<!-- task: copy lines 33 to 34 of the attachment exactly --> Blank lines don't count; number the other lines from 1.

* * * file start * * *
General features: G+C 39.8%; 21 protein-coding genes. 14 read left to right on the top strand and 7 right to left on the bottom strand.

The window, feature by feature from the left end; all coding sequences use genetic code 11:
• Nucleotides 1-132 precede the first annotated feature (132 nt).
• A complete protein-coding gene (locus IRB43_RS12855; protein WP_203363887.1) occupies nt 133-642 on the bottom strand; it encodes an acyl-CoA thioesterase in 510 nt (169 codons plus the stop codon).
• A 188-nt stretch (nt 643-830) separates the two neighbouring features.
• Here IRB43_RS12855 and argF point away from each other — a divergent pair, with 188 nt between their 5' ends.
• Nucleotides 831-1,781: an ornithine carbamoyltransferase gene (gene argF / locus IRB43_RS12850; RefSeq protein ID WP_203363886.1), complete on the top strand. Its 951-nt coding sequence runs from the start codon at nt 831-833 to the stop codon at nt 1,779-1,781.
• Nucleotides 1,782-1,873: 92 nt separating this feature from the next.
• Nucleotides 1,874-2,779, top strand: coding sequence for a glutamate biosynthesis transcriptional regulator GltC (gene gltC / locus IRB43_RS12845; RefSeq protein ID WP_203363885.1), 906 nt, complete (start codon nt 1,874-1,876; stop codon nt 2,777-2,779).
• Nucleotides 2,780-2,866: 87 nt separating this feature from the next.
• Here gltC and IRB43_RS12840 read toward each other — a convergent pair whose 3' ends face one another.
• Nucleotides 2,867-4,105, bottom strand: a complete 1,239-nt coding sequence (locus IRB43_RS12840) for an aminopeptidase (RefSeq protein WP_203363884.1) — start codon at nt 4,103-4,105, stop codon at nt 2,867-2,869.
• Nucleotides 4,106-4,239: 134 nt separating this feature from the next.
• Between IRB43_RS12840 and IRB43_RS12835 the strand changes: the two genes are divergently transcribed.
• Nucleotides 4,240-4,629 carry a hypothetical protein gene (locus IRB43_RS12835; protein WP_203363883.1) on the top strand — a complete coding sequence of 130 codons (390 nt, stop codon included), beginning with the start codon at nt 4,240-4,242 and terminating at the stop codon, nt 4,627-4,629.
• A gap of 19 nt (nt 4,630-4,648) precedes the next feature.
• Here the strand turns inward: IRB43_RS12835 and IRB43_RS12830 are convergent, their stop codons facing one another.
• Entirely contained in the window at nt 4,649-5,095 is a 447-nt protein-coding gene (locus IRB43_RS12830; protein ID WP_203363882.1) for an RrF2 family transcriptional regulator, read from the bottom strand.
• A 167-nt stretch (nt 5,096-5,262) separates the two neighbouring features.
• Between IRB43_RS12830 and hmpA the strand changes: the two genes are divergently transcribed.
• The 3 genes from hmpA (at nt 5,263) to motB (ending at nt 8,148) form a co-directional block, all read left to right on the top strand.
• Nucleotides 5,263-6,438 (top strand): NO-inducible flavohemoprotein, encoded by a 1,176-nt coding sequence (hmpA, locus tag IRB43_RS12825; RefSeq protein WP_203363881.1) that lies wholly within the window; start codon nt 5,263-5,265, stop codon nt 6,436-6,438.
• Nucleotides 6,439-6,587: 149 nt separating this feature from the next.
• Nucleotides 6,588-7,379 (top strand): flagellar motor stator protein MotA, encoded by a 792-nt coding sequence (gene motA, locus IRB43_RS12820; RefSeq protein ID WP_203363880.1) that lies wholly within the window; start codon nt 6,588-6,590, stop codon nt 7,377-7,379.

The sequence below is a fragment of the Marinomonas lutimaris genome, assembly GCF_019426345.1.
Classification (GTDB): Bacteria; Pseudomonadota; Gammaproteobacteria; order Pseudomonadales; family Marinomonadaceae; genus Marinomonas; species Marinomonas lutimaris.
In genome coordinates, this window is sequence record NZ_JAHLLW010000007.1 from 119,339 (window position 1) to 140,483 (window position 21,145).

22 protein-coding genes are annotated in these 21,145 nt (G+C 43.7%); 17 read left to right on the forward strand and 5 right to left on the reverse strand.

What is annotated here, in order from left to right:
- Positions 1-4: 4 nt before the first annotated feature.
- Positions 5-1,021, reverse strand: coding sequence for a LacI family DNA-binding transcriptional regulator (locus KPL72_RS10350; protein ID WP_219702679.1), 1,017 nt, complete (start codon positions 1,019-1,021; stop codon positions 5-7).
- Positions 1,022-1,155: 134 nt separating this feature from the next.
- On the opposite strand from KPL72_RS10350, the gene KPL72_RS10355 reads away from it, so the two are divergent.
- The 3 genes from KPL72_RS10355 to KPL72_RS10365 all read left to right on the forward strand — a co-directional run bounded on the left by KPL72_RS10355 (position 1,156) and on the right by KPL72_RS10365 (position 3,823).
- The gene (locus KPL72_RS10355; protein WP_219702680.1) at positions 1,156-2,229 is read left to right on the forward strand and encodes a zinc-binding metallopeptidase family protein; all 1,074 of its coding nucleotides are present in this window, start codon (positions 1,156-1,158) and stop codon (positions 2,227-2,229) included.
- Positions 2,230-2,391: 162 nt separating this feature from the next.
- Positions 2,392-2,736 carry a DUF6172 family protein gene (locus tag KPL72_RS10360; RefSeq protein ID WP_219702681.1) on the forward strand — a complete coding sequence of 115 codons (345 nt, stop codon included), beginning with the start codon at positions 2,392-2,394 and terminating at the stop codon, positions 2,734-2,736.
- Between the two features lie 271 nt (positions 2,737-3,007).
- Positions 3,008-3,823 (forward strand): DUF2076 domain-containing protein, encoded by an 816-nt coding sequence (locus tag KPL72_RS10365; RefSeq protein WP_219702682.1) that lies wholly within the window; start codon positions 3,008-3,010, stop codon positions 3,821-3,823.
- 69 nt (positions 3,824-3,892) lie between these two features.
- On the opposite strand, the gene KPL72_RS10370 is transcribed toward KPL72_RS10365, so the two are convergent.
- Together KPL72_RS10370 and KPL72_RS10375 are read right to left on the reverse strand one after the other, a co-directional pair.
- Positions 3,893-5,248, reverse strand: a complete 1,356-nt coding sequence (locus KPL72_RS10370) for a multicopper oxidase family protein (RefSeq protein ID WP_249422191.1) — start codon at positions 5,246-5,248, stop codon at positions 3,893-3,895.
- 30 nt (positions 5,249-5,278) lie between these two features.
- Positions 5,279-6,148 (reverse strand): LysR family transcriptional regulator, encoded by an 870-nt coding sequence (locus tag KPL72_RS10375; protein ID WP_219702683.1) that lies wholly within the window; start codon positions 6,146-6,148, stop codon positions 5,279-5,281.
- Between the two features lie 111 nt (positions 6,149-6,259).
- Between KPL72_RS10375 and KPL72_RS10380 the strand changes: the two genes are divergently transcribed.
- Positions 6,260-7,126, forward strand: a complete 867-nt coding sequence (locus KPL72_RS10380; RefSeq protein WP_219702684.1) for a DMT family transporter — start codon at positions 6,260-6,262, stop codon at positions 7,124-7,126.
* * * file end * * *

- On the opposite strand from KPL72_RS10350, the gene KPL72_RS10355 reads away from it, so the two are divergent.
- The 3 genes from KPL72_RS10355 to KPL72_RS10365 all read left to right on the forward strand — a co-directional run bounded on the left by KPL72_RS10355 (position 1,156) and on the right by KPL72_RS10365 (position 3,823).